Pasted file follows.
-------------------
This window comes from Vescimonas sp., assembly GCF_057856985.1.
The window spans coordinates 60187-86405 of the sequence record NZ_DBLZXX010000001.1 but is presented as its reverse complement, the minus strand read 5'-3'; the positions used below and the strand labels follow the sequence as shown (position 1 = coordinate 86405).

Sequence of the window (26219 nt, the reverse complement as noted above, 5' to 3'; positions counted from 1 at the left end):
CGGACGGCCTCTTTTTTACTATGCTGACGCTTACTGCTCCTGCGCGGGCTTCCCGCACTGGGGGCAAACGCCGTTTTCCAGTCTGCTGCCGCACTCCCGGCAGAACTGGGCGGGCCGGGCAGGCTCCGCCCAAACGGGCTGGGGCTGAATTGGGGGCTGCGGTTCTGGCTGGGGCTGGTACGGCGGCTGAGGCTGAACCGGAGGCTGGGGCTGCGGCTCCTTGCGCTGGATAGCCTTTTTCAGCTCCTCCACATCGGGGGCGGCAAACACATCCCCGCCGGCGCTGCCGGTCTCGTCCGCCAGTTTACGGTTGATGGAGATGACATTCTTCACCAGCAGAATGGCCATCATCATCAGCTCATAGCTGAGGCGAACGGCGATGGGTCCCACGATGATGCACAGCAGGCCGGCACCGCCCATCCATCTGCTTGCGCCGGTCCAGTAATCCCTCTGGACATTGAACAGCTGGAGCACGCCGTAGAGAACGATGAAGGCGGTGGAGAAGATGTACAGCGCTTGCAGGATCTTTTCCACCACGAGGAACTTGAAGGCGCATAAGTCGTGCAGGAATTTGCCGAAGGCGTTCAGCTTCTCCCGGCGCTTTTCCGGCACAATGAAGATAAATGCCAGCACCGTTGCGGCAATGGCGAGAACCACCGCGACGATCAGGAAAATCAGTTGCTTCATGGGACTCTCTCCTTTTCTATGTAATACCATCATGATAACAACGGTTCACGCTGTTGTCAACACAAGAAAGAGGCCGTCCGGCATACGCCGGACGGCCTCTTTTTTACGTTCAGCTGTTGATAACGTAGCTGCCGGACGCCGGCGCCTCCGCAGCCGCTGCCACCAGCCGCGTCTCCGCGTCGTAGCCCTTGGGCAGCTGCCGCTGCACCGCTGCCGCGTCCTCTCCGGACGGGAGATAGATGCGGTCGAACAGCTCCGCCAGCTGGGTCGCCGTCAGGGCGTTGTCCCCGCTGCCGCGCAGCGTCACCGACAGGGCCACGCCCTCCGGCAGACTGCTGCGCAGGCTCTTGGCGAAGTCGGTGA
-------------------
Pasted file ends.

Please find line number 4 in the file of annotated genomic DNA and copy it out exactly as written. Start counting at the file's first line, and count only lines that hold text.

CGGACGGCCTCTTTTTTACTATGCTGACGCTTACTGCTCCTGCGCGGGCTTCCCGCACTGGGGGCAAACGCCGTTTTCCAGTCTGCTGCCGCACTCCCGGCAGAACTGGGCGGGCCGGGCAGGCTCCGCCCAAACGGGCTGGGGCTGAATTGGGGGCTGCGGTTCTGGCTGGGGCTGGTACGGCGGCTGAGGCTGAACCGGAGGCTGGGGCTGCGGCTCCTTGCGCTGGATAGCCTTTTTCAGCTCCTCCACATCGGGGGCGGCAAACACATCCCCGCCGGCGCTGCCGGTCTCGTCCGCCAGTTTACGGTTGATGGAGATGACATTCTTCACCAGCAGAATGGCCATCATCATCAGCTCATAGCTGAGGCGAACGGCGATGGGTCCCACGATGATGCACAGCAGGCCGGCACCGCCCATCCATCTGCTTGCGCCGGTCCAGTAATCCCTCTGGACATTGAACAGCTGGAGCACGCCGTAGAGAACGATGAAGGCGGTGGAGAAGATGTACAGCGCTTGCAGGATCTTTTCCACCACGAGGAACTTGAAGGCGCATAAGTCGTGCAGGAATTTGCCGAAGGCGTTCAGCTTCTCCCGGCGCTTTTCCGGCACAATGAAGATAAATGCCAGCACCGTTGCGGCAATGGCGAGAACCACCGCGACGATCAGGAAAATCAGTTGCTTCATGGGACTCTCTCCTTTTCTATGTAATACCATCATGATAACAACGGTTCACGCTGTTGTCAACACAAGAAAGAGGCCGTCCGGCATACGCCGGACGGCCTCTTTTTTACGTTCAGCTGTTGATAACGTAGCTGCCGGACGCCGGCGCCTCCGCAGCCGCTGCCACCAGCCGCGTCTCCGCGTCGTAGCCCTTGGGCAGCTGCCGCTGCACCGCTGCCGCGTCCTCTCCGGACGGGAGATAGATGCGGTCGAACAGCTCCGCCAGCTGGGTCGCCGTCAGGGCGTTGTCCCCGCTGCCGCGCAGCGTCACCGACAGGGCCACGCCCTCCGGCAGACTGCTGCGCAGGCTCTTGGCGAAGTCGGTGA